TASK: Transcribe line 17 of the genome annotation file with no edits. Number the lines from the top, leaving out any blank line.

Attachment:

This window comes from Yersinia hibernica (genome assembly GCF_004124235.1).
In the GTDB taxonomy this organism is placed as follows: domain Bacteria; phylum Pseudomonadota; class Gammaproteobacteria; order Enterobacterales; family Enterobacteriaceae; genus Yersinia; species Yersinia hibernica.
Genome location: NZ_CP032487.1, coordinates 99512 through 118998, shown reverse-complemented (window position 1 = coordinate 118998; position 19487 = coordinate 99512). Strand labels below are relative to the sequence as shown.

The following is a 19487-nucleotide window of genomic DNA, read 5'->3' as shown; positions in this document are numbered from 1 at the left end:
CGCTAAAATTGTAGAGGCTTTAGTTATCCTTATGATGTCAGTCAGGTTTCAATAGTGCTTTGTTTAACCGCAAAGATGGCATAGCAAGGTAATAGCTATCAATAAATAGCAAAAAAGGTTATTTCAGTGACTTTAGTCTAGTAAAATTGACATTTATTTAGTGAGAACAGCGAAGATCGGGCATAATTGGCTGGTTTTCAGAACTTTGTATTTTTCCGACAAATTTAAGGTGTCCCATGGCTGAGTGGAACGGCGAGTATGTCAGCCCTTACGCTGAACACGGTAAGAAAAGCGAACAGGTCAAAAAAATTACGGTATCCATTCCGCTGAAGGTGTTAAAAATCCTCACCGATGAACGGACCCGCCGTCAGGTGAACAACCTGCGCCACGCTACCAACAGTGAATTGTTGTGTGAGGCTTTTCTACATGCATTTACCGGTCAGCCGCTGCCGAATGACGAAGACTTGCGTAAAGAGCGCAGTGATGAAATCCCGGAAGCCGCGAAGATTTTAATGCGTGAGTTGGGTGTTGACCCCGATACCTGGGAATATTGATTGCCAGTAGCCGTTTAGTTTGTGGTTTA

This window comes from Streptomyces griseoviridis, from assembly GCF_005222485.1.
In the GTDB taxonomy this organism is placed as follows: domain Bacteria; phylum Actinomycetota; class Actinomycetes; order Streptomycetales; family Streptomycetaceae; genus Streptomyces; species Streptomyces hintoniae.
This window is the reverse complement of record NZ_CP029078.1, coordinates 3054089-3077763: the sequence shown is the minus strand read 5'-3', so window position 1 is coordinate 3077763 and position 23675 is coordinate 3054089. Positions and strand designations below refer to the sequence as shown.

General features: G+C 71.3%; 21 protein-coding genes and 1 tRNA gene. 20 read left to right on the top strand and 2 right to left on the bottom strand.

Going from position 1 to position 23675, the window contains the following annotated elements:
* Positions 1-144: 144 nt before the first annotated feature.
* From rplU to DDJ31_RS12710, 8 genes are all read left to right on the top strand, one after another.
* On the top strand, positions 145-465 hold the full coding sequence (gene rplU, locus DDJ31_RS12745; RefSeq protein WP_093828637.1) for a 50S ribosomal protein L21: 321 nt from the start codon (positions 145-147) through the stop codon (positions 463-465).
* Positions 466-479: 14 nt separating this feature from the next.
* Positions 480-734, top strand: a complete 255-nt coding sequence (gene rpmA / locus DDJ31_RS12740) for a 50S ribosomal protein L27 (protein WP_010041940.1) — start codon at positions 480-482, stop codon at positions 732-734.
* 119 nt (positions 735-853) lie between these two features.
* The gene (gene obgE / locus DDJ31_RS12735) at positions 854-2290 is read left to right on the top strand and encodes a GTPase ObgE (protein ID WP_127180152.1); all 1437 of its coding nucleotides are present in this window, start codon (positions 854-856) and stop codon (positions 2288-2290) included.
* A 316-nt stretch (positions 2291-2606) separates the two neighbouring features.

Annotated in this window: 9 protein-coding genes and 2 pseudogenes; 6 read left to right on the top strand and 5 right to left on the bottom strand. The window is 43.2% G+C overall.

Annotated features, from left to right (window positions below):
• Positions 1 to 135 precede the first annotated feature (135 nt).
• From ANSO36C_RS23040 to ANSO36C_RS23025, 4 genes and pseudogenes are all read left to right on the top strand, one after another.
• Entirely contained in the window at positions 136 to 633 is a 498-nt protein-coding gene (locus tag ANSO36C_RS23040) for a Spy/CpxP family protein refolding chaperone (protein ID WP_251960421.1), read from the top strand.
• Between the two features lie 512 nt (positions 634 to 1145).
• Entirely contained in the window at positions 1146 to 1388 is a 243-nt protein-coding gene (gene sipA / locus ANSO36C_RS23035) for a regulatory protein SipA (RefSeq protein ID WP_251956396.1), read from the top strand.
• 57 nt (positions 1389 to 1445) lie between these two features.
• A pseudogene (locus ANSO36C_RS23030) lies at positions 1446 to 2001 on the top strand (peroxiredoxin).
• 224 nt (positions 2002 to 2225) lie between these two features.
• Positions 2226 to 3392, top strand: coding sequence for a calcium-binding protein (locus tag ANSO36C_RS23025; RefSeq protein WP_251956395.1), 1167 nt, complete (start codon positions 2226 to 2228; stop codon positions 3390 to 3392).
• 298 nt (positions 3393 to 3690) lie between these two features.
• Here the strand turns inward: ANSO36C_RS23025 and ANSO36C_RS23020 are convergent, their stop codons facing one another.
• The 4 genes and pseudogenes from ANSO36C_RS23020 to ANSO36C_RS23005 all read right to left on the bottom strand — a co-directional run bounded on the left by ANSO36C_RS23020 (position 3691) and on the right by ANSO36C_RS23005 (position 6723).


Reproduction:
* The gene (gene obgE / locus DDJ31_RS12735) at positions 854-2290 is read left to right on the top strand and encodes a GTPase ObgE (protein ID WP_127180152.1); all 1437 of its coding nucleotides are present in this window, start codon (positions 854-856) and stop codon (positions 2288-2290) included.